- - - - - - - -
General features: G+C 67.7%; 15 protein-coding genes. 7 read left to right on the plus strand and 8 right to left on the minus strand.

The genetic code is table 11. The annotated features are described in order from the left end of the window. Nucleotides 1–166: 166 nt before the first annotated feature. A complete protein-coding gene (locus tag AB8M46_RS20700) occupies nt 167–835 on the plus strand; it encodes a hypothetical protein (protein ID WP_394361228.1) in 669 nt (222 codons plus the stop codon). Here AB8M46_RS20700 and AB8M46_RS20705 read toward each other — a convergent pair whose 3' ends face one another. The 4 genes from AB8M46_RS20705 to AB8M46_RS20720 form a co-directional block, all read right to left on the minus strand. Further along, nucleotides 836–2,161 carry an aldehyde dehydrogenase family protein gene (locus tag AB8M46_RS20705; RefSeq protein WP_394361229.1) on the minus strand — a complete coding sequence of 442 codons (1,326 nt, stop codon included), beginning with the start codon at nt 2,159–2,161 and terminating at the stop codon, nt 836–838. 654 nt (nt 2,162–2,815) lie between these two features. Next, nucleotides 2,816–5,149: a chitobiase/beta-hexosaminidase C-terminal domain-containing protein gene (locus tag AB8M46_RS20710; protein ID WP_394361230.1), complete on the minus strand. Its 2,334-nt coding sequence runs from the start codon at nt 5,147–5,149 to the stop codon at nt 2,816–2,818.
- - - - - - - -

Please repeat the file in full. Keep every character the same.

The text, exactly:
General features: G+C 67.7%; 15 protein-coding genes. 7 read left to right on the plus strand and 8 right to left on the minus strand.

The genetic code is table 11. The annotated features are described in order from the left end of the window. Nucleotides 1–166: 166 nt before the first annotated feature. A complete protein-coding gene (locus tag AB8M46_RS20700) occupies nt 167–835 on the plus strand; it encodes a hypothetical protein (protein ID WP_394361228.1) in 669 nt (222 codons plus the stop codon). Here AB8M46_RS20700 and AB8M46_RS20705 read toward each other — a convergent pair whose 3' ends face one another. The 4 genes from AB8M46_RS20705 to AB8M46_RS20720 form a co-directional block, all read right to left on the minus strand. Further along, nucleotides 836–2,161 carry an aldehyde dehydrogenase family protein gene (locus tag AB8M46_RS20705; RefSeq protein WP_394361229.1) on the minus strand — a complete coding sequence of 442 codons (1,326 nt, stop codon included), beginning with the start codon at nt 2,159–2,161 and terminating at the stop codon, nt 836–838. 654 nt (nt 2,162–2,815) lie between these two features. Next, nucleotides 2,816–5,149: a chitobiase/beta-hexosaminidase C-terminal domain-containing protein gene (locus tag AB8M46_RS20710; protein ID WP_394361230.1), complete on the minus strand. Its 2,334-nt coding sequence runs from the start codon at nt 5,147–5,149 to the stop codon at nt 2,816–2,818.